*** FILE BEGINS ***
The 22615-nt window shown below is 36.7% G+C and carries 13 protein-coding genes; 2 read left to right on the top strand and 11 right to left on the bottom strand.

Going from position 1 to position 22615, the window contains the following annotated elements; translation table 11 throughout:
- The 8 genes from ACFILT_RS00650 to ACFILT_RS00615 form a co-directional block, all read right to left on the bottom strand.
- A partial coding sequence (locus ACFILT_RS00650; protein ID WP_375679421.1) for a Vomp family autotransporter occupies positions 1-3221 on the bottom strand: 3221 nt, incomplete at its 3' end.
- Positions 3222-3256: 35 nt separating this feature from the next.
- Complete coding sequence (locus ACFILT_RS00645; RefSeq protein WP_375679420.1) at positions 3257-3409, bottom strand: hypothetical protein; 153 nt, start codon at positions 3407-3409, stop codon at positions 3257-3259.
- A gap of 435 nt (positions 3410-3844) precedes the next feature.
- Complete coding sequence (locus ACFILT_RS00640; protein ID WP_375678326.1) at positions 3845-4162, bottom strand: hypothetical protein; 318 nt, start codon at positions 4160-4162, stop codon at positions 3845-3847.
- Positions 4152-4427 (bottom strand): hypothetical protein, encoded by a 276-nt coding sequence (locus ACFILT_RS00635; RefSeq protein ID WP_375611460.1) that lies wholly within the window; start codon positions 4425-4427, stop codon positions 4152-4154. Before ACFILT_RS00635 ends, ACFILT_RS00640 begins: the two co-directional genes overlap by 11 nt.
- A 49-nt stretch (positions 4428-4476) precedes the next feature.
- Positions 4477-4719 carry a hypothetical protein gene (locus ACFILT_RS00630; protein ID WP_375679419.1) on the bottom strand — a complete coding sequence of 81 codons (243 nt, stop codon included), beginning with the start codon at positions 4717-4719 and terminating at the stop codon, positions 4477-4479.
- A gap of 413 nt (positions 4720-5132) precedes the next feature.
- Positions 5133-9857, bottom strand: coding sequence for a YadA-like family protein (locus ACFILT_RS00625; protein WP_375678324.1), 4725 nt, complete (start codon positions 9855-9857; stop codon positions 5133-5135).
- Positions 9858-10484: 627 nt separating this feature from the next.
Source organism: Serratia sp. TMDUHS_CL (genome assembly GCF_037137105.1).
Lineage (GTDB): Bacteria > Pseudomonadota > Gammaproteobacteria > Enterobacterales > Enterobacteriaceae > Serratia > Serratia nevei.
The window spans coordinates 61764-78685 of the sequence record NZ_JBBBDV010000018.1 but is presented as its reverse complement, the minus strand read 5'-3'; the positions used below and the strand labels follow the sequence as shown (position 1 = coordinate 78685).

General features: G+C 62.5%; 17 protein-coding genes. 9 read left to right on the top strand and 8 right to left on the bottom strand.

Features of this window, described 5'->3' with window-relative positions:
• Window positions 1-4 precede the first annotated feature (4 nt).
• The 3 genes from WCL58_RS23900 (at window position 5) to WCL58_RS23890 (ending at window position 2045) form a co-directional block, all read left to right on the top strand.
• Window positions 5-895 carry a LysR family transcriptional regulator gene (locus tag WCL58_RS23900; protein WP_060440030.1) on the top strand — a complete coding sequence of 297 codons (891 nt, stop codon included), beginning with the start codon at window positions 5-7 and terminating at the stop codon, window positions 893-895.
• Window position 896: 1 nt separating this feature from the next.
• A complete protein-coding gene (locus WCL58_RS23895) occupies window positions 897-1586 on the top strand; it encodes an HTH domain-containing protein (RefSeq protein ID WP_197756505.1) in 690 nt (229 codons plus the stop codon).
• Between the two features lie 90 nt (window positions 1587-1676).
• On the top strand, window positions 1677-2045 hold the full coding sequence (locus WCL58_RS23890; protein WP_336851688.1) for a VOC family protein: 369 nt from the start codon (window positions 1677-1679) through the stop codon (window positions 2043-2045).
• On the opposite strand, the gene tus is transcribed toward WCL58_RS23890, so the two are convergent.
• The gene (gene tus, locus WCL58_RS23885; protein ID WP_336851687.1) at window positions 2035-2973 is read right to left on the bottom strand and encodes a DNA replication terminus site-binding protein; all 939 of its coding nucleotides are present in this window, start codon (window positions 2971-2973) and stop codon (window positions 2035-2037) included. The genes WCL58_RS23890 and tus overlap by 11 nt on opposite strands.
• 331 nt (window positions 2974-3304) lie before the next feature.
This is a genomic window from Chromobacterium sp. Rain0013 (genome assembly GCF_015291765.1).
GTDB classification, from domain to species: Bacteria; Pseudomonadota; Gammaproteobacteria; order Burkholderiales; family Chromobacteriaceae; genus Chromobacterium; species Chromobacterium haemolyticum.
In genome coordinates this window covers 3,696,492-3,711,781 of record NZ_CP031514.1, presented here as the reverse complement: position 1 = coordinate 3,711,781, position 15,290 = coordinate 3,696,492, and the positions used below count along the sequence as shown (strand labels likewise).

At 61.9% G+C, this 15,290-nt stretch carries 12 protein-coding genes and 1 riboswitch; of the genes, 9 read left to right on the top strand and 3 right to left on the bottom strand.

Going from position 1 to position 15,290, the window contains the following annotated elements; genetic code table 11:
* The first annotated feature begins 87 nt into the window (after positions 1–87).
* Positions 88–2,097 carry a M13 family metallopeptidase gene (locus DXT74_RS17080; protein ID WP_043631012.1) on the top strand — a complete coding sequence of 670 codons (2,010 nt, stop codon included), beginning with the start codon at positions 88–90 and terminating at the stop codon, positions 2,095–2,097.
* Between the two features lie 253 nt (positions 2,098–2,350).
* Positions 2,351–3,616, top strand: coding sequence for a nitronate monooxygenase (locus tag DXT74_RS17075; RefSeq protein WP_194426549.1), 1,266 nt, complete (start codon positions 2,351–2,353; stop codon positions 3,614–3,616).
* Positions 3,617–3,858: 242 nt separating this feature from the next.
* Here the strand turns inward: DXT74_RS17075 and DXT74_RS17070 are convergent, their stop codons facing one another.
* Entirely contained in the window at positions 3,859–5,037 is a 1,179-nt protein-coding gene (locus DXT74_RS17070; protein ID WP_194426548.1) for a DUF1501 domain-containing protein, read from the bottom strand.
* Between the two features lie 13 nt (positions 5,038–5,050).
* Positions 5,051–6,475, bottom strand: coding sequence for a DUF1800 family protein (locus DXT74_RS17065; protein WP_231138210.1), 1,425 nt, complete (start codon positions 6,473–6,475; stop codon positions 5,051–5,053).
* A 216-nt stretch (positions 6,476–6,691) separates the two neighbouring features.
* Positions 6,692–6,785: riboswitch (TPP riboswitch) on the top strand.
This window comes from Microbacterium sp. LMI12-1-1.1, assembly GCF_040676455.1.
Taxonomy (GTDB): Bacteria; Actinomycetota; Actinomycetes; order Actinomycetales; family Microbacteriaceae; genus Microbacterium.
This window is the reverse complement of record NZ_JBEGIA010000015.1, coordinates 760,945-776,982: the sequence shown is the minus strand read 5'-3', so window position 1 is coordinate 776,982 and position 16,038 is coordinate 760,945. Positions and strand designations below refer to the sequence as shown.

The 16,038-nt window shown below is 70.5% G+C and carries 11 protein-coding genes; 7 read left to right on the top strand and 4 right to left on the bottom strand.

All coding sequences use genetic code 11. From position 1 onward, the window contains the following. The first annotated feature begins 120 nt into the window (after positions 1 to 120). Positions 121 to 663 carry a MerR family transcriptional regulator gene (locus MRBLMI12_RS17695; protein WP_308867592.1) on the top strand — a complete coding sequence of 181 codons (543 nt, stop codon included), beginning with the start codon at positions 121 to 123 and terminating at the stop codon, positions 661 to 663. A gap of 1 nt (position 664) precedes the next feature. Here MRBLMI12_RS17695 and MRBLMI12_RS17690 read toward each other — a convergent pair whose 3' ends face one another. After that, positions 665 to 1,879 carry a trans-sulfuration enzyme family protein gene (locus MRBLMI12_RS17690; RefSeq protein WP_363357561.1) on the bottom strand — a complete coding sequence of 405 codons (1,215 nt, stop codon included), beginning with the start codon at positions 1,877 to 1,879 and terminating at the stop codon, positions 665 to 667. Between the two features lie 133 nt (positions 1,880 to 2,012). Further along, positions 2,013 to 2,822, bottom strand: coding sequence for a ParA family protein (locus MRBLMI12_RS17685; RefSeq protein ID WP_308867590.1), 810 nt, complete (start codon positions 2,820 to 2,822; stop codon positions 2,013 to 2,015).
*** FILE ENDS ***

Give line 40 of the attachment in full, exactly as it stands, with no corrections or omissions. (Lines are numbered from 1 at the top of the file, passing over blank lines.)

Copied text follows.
* Here the strand turns inward: DXT74_RS17075 and DXT74_RS17070 are convergent, their stop codons facing one another.